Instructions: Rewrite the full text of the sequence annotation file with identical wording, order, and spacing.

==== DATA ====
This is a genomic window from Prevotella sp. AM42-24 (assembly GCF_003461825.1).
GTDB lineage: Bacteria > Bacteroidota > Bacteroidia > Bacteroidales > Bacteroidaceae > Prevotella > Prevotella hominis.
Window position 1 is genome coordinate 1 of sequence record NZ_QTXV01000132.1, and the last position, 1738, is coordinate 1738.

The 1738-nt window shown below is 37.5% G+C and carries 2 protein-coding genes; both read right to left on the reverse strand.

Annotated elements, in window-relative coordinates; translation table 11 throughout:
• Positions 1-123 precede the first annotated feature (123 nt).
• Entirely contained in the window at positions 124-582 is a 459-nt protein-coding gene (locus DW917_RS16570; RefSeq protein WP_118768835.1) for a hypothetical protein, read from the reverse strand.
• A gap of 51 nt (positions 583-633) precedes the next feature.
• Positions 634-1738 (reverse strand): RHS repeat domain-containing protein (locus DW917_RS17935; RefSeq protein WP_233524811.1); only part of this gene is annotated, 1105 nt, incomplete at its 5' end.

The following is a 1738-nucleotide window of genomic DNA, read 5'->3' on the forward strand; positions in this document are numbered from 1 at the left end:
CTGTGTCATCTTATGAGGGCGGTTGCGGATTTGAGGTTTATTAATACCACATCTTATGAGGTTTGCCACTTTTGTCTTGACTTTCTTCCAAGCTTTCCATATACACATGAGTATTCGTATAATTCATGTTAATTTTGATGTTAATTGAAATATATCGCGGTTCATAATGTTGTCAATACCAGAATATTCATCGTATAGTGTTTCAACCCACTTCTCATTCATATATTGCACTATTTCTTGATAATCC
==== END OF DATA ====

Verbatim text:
This is a genomic window from Prevotella sp. AM42-24 (assembly GCF_003461825.1).
GTDB lineage: Bacteria > Bacteroidota > Bacteroidia > Bacteroidales > Bacteroidaceae > Prevotella > Prevotella hominis.
Window position 1 is genome coordinate 1 of sequence record NZ_QTXV01000132.1, and the last position, 1738, is coordinate 1738.

The 1738-nt window shown below is 37.5% G+C and carries 2 protein-coding genes; both read right to left on the reverse strand.

Annotated elements, in window-relative coordinates; translation table 11 throughout:
• Positions 1-123 precede the first annotated feature (123 nt).
• Entirely contained in the window at positions 124-582 is a 459-nt protein-coding gene (locus DW917_RS16570; RefSeq protein WP_118768835.1) for a hypothetical protein, read from the reverse strand.
• A gap of 51 nt (positions 583-633) precedes the next feature.
• Positions 634-1738 (reverse strand): RHS repeat domain-containing protein (locus DW917_RS17935; RefSeq protein WP_233524811.1); only part of this gene is annotated, 1105 nt, incomplete at its 5' end.

The following is a 1738-nucleotide window of genomic DNA, read 5'->3' on the forward strand; positions in this document are numbered from 1 at the left end:
CTGTGTCATCTTATGAGGGCGGTTGCGGATTTGAGGTTTATTAATACCACATCTTATGAGGTTTGCCACTTTTGTCTTGACTTTCTTCCAAGCTTTCCATATACACATGAGTATTCGTATAATTCATGTTAATTTTGATGTTAATTGAAATATATCGCGGTTCATAATGTTGTCAATACCAGAATATTCATCGTATAGTGTTTCAACCCACTTCTCATTCATATATTGCACTATTTCTTGATAATCC